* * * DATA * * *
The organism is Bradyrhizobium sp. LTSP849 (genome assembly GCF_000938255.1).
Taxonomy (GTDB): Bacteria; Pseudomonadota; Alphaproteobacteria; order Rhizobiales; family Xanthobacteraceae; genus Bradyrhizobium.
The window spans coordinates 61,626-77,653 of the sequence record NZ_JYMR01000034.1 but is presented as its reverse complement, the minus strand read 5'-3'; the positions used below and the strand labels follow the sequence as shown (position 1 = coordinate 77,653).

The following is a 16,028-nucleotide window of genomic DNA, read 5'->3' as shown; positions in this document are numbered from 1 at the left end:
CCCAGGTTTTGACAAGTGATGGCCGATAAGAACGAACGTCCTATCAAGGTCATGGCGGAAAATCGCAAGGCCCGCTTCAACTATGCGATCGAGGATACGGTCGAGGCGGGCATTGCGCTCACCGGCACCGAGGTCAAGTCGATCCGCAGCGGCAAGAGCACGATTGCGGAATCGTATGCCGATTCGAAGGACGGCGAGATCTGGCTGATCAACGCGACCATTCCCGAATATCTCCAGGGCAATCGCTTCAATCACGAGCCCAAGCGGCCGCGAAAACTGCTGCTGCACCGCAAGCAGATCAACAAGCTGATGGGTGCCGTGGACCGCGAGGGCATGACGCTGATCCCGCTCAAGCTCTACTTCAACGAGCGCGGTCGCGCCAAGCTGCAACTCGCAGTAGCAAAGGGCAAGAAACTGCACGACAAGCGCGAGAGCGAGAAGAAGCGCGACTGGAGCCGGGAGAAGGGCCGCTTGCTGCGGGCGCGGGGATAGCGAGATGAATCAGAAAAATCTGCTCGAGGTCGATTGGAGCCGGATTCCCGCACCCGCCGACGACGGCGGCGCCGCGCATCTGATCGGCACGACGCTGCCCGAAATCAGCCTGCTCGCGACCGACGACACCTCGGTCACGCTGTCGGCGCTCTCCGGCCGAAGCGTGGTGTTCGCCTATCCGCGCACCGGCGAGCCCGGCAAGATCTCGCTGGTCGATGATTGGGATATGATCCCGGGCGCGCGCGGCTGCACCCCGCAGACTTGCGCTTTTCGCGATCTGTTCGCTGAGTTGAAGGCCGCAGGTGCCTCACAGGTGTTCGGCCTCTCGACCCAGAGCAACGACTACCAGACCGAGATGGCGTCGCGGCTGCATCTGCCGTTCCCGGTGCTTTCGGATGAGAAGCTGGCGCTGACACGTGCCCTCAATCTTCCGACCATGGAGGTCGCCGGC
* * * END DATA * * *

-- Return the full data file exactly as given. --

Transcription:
The organism is Bradyrhizobium sp. LTSP849 (genome assembly GCF_000938255.1).
Taxonomy (GTDB): Bacteria; Pseudomonadota; Alphaproteobacteria; order Rhizobiales; family Xanthobacteraceae; genus Bradyrhizobium.
The window spans coordinates 61,626-77,653 of the sequence record NZ_JYMR01000034.1 but is presented as its reverse complement, the minus strand read 5'-3'; the positions used below and the strand labels follow the sequence as shown (position 1 = coordinate 77,653).

The following is a 16,028-nucleotide window of genomic DNA, read 5'->3' as shown; positions in this document are numbered from 1 at the left end:
CCCAGGTTTTGACAAGTGATGGCCGATAAGAACGAACGTCCTATCAAGGTCATGGCGGAAAATCGCAAGGCCCGCTTCAACTATGCGATCGAGGATACGGTCGAGGCGGGCATTGCGCTCACCGGCACCGAGGTCAAGTCGATCCGCAGCGGCAAGAGCACGATTGCGGAATCGTATGCCGATTCGAAGGACGGCGAGATCTGGCTGATCAACGCGACCATTCCCGAATATCTCCAGGGCAATCGCTTCAATCACGAGCCCAAGCGGCCGCGAAAACTGCTGCTGCACCGCAAGCAGATCAACAAGCTGATGGGTGCCGTGGACCGCGAGGGCATGACGCTGATCCCGCTCAAGCTCTACTTCAACGAGCGCGGTCGCGCCAAGCTGCAACTCGCAGTAGCAAAGGGCAAGAAACTGCACGACAAGCGCGAGAGCGAGAAGAAGCGCGACTGGAGCCGGGAGAAGGGCCGCTTGCTGCGGGCGCGGGGATAGCGAGATGAATCAGAAAAATCTGCTCGAGGTCGATTGGAGCCGGATTCCCGCACCCGCCGACGACGGCGGCGCCGCGCATCTGATCGGCACGACGCTGCCCGAAATCAGCCTGCTCGCGACCGACGACACCTCGGTCACGCTGTCGGCGCTCTCCGGCCGAAGCGTGGTGTTCGCCTATCCGCGCACCGGCGAGCCCGGCAAGATCTCGCTGGTCGATGATTGGGATATGATCCCGGGCGCGCGCGGCTGCACCCCGCAGACTTGCGCTTTTCGCGATCTGTTCGCTGAGTTGAAGGCCGCAGGTGCCTCACAGGTGTTCGGCCTCTCGACCCAGAGCAACGACTACCAGACCGAGATGGCGTCGCGGCTGCATCTGCCGTTCCCGGTGCTTTCGGATGAGAAGCTGGCGCTGACACGTGCCCTCAATCTTCCGACCATGGAGGTCGCCGGC